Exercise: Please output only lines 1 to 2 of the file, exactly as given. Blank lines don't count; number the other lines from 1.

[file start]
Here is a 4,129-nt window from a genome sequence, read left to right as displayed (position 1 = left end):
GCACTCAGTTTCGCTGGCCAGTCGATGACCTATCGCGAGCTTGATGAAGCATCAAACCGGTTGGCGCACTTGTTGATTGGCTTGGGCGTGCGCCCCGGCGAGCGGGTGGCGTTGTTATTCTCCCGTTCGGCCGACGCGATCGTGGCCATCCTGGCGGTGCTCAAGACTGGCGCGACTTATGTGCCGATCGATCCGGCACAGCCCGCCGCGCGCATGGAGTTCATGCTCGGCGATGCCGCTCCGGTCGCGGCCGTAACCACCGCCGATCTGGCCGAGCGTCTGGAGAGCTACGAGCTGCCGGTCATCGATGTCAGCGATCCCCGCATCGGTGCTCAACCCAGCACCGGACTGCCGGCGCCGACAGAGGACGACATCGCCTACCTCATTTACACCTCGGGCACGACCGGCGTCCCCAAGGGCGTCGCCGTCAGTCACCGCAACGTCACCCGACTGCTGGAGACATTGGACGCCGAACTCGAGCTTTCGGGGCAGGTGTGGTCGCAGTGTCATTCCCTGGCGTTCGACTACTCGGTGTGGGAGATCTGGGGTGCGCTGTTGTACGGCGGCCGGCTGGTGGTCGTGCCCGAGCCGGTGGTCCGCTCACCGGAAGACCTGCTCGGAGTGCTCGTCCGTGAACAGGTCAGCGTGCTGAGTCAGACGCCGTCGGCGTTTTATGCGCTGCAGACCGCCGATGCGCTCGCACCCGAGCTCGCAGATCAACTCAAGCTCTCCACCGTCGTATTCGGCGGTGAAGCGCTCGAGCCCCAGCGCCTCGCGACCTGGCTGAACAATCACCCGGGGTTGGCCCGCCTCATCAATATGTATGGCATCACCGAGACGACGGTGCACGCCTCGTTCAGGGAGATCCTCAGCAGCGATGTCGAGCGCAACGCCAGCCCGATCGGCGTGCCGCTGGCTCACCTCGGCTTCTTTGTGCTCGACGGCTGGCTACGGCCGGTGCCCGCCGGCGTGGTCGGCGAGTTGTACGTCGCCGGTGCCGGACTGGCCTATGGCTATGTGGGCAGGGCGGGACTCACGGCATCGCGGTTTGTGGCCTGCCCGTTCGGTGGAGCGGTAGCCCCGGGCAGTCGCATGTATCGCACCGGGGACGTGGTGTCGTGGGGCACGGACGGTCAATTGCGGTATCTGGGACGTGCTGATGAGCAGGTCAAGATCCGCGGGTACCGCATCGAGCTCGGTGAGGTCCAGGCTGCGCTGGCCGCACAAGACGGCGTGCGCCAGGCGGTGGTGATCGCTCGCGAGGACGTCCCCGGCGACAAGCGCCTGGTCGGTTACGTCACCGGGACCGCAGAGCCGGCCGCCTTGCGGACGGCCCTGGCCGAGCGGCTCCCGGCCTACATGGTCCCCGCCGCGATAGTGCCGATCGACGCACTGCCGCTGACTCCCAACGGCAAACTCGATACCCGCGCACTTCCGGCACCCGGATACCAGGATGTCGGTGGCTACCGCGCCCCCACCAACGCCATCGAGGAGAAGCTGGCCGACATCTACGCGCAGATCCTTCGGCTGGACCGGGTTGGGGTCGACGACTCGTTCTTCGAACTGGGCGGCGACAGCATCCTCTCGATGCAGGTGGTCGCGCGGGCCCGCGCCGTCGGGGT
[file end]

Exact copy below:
Here is a 4,129-nt window from a genome sequence, read left to right as displayed (position 1 = left end):
GCACTCAGTTTCGCTGGCCAGTCGATGACCTATCGCGAGCTTGATGAAGCATCAAACCGGTTGGCGCACTTGTTGATTGGCTTGGGCGTGCGCCCCGGCGAGCGGGTGGCGTTGTTATTCTCCCGTTCGGCCGACGCGATCGTGGCCATCCTGGCGGTGCTCAAGACTGGCGCGACTTATGTGCCGATCGATCCGGCACAGCCCGCCGCGCGCATGGAGTTCATGCTCGGCGATGCCGCTCCGGTCGCGGCCGTAACCACCGCCGATCTGGCCGAGCGTCTGGAGAGCTACGAGCTGCCGGTCATCGATGTCAGCGATCCCCGCATCGGTGCTCAACCCAGCACCGGACTGCCGGCGCCGACAGAGGACGACATCGCCTACCTCATTTACACCTCGGGCACGACCGGCGTCCCCAAGGGCGTCGCCGTCAGTCACCGCAACGTCACCCGACTGCTGGAGACATTGGACGCCGAACTCGAGCTTTCGGGGCAGGTGTGGTCGCAGTGTCATTCCCTGGCGTTCGACTACTCGGTGTGGGAGATCTGGGGTGCGCTGTTGTACGGCGGCCGGCTGGTGGTCGTGCCCGAGCCGGTGGTCCGCTCACCGGAAGACCTGCTCGGAGTGCTCGTCCGTGAACAGGTCAGCGTGCTGAGTCAGACGCCGTCGGCGTTTTATGCGCTGCAGACCGCCGATGCGCTCGCACCCGAGCTCGCAGATCAACTCAAGCTCTCCACCGTCGTATTCGGCGGTGAAGCGCTCGAGCCCCAGCGCCTCGCGACCTGGCTGAACAATCACCCGGGGTTGGCCCGCCTCATCAATATGTATGGCATCACCGAGACGACGGTGCACGCCTCGTTCAGGGAGATCCTCAGCAGCGATGTCGAGCGCAACGCCAGCCCGATCGGCGTGCCGCTGGCTCACCTCGGCTTCTTTGTGCTCGACGGCTGGCTACGGCCGGTGCCCGCCGGCGTGGTCGGCGAGTTGTACGTCGCCGGTGCCGGACTGGCCTATGGCTATGTGGGCAGGGCGGGACTCACGGCATCGCGGTTTGTGGCCTGCCCGTTCGGTGGAGCGGTAGCCCCGGGCAGTCGCATGTATCGCACCGGGGACGTGGTGTCGTGGGGCACGGACGGTCAATTGCGGTATCTGGGACGTGCTGATGAGCAGGTCAAGATCCGCGGGTACCGCATCGAGCTCGGTGAGGTCCAGGCTGCGCTGGCCGCACAAGACGGCGTGCGCCAGGCGGTGGTGATCGCTCGCGAGGACGTCCCCGGCGACAAGCGCCTGGTCGGTTACGTCACCGGGACCGCAGAGCCGGCCGCCTTGCGGACGGCCCTGGCCGAGCGGCTCCCGGCCTACATGGTCCCCGCCGCGATAGTGCCGATCGACGCACTGCCGCTGACTCCCAACGGCAAACTCGATACCCGCGCACTTCCGGCACCCGGATACCAGGATGTCGGTGGCTACCGCGCCCCCACCAACGCCATCGAGGAGAAGCTGGCCGACATCTACGCGCAGATCCTTCGGCTGGACCGGGTTGGGGTCGACGACTCGTTCTTCGAACTGGGCGGCGACAGCATCCTCTCGATGCAGGTGGTCGCGCGGGCCCGCGCCGTCGGGGT